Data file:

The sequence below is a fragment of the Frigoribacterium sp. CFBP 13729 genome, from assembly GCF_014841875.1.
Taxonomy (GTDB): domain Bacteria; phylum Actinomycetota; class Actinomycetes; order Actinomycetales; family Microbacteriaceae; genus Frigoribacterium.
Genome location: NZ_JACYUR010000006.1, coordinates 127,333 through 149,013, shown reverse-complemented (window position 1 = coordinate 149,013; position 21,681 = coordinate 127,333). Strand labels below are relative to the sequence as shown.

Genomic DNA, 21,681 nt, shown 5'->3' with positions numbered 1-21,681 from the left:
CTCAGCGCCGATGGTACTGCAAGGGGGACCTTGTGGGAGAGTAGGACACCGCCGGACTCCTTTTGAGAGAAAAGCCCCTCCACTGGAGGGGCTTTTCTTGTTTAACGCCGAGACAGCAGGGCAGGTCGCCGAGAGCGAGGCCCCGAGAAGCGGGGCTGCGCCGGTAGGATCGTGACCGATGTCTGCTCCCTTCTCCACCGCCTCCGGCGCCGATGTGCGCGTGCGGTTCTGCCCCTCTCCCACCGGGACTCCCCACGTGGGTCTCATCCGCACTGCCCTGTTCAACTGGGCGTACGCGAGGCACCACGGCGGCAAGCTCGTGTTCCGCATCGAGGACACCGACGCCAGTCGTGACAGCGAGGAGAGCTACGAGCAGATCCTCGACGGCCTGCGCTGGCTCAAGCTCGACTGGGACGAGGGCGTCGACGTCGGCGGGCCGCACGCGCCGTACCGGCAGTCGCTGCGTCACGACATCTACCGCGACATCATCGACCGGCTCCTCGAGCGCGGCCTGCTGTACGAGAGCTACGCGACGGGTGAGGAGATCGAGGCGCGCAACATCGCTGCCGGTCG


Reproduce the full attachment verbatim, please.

The sequence below is a fragment of the Frigoribacterium sp. CFBP 13729 genome, from assembly GCF_014841875.1.
Taxonomy (GTDB): domain Bacteria; phylum Actinomycetota; class Actinomycetes; order Actinomycetales; family Microbacteriaceae; genus Frigoribacterium.
Genome location: NZ_JACYUR010000006.1, coordinates 127,333 through 149,013, shown reverse-complemented (window position 1 = coordinate 149,013; position 21,681 = coordinate 127,333). Strand labels below are relative to the sequence as shown.

Genomic DNA, 21,681 nt, shown 5'->3' with positions numbered 1-21,681 from the left:
CTCAGCGCCGATGGTACTGCAAGGGGGACCTTGTGGGAGAGTAGGACACCGCCGGACTCCTTTTGAGAGAAAAGCCCCTCCACTGGAGGGGCTTTTCTTGTTTAACGCCGAGACAGCAGGGCAGGTCGCCGAGAGCGAGGCCCCGAGAAGCGGGGCTGCGCCGGTAGGATCGTGACCGATGTCTGCTCCCTTCTCCACCGCCTCCGGCGCCGATGTGCGCGTGCGGTTCTGCCCCTCTCCCACCGGGACTCCCCACGTGGGTCTCATCCGCACTGCCCTGTTCAACTGGGCGTACGCGAGGCACCACGGCGGCAAGCTCGTGTTCCGCATCGAGGACACCGACGCCAGTCGTGACAGCGAGGAGAGCTACGAGCAGATCCTCGACGGCCTGCGCTGGCTCAAGCTCGACTGGGACGAGGGCGTCGACGTCGGCGGGCCGCACGCGCCGTACCGGCAGTCGCTGCGTCACGACATCTACCGCGACATCATCGACCGGCTCCTCGAGCGCGGCCTGCTGTACGAGAGCTACGCGACGGGTGAGGAGATCGAGGCGCGCAACATCGCTGCCGGTCG